A Rough Passage by Charles Keene (1823-1891). Watercolour, gum Arabic and gouache, 12.75 x inches. Inscribed beneath the mount “by Charles Keene” and verso “This picture was given by Charles Keene to Edward Plimpton.” Courtesy of the Maas Gallery. [Click on image to enlarge it]
The Portrait of the Artist (Charles Keene's self-portrait shows him at his easel), Manson, facing p. 166.
Although the Punch cartoonist Charles Keene worked mostly in monochrome, he occasionally painted ambitious pictures in watercolour. His work was greatly admired by artists as diverse as Millais, Degas, Menzel and Sickert. In 1860, Keene and his friend the artist Henry Stacy Marks chartered a Gravesend 'hatch boat' for a cruising holiday of the Medway and Thames estuaries, where they may have encountered the foul weather shown here, with the tiller lashed and the boat heeling over on a broad reach.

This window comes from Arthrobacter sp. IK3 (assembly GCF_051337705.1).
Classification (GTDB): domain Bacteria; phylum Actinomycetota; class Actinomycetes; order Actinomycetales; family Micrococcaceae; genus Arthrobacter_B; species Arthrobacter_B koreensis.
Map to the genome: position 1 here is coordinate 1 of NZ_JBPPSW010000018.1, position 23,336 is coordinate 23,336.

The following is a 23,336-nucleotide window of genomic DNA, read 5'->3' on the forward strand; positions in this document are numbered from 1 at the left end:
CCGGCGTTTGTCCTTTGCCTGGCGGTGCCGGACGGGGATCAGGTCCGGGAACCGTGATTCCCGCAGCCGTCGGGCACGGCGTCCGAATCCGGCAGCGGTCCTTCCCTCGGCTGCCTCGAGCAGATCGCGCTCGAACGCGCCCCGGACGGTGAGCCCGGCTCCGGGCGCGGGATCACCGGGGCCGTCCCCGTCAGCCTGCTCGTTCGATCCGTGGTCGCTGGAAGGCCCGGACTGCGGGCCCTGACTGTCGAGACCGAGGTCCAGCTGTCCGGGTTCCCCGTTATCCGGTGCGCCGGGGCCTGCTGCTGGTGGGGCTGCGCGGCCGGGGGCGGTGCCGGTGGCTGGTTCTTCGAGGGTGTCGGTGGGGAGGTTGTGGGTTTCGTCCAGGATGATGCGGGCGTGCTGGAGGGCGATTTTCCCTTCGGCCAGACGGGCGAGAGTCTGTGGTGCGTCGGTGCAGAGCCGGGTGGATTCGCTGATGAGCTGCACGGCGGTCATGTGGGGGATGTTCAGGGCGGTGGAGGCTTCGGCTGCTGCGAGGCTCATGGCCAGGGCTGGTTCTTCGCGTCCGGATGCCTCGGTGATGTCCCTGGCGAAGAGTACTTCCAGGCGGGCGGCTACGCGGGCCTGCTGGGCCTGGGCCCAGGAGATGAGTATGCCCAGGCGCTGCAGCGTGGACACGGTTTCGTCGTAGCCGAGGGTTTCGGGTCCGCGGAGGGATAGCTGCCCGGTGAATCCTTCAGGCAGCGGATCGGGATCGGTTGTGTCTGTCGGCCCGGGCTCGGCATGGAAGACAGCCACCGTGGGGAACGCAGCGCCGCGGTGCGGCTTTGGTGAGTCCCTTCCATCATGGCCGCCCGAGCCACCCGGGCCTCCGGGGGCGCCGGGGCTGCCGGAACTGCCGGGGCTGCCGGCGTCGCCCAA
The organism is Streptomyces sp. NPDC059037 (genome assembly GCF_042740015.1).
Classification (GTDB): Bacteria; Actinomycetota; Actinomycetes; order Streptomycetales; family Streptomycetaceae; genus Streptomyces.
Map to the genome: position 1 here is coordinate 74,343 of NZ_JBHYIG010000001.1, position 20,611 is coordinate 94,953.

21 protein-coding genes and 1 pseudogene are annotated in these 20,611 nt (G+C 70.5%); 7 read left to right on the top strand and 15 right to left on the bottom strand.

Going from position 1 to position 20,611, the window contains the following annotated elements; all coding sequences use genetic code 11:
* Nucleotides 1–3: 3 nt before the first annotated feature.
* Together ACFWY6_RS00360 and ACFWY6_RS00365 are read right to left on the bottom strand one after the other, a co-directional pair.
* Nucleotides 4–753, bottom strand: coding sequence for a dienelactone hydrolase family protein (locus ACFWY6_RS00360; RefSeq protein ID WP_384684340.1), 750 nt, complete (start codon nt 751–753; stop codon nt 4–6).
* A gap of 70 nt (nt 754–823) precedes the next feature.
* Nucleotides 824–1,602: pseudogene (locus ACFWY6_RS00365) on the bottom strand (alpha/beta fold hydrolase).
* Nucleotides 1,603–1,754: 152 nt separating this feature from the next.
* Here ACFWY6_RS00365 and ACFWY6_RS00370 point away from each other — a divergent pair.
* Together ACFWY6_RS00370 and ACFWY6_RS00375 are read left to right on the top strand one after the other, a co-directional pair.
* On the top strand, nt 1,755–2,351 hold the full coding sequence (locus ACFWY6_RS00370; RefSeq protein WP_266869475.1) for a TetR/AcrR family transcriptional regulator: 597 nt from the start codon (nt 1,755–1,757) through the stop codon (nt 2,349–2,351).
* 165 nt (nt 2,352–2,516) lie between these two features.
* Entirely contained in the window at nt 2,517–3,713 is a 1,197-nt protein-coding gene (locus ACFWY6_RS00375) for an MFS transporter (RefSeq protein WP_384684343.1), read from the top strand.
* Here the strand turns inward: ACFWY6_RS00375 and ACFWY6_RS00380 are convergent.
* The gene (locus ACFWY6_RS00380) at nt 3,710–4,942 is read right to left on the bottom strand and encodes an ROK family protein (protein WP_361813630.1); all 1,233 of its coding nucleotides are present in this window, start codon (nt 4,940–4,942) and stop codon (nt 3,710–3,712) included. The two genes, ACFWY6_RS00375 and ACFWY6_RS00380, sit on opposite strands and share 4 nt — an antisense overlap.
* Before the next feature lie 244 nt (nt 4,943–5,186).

The Maas Gallery, London has most generously given its permission to use in the
Manson, J. B. The Tate Gallery. London: T. C. and E. C. Jack, 1934. Internet Archive. From a copy in the Robarts Library, University of Toronto. Web. 23 February 2021.
Last modified February 2021 (portrait added)